• This year, the state used Proposition 65 to stop Pepsi from selling soda bottles with leaded labels which can cause birth defects and cancer. 
  • Lead in ceramic tableware: California required clear warnings for lead that leaches from ceramic tableware into food and beverages. The marketplace responded. Now these ceramics have disappeared from shelves. 
  • Lead in Calcium Supplements: Makers of calcium supplements, such as Tums and Rolaids, agreed to reduce levels of lead contamination in their products. This result was reached without posting warnings that might have discouraged women from taking calcium. 
  • Leaded crystal:  Fully leaded crystal, especially when used for storage of beverages, leaches substantial amounts of lead.  California requires point-of-sale signs, while FDA has provided a consumer advisory. 
  • Mercury in fish: California requires that information be posted in stores where fresh fish is sold warning pregnant women about the high levels of mercury in seafood and it would no longer be able to do so.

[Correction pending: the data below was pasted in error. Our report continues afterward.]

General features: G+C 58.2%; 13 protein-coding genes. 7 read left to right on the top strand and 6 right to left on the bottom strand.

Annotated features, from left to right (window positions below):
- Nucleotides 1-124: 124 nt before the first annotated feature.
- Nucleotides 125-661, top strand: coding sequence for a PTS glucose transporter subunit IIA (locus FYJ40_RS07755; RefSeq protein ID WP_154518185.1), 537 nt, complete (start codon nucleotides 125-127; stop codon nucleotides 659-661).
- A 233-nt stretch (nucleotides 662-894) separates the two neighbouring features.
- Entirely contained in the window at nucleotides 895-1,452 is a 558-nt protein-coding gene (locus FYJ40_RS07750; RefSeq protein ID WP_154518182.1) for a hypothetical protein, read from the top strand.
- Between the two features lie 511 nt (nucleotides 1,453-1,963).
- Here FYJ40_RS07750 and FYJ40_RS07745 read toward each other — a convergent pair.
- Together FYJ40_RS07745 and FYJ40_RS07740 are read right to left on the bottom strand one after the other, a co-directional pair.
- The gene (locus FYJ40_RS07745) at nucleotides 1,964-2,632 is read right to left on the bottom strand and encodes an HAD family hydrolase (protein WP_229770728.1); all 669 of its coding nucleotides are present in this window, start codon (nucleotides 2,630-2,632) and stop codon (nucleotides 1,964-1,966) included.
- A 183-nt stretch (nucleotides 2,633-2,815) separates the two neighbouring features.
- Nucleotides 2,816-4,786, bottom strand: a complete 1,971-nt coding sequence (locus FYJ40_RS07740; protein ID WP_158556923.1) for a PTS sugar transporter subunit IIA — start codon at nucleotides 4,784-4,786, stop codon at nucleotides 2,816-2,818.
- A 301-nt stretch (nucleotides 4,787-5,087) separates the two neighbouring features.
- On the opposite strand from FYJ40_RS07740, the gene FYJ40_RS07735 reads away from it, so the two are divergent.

As you can see, this bill significantly undermines California’s Proposition 65. This is not the first assault on the California law.

Earlier similar efforts to overturn Proposition 65 and preempt state and local food safety laws have been opposed by people on both sides of the aisle.

For example, the Reagan Administration conducted an economic analysis of the impact of Prop 65 in 1988, which the first President Bush Administration’s later concurred with, that found industries claims of Prop 65’s financial burden to ‘vastly overstate the potential impact on producers.’

State and local governments should have the right to protect their citizens. Consumers deserve to know if the product they are purchasing may cause them harm.

The bottom line is this: Congress should not approve legislation that threatens hundreds of critical food safety laws across the country and puts at risk the health and safety of all Americans.

Thank you, Mr. Chairman.”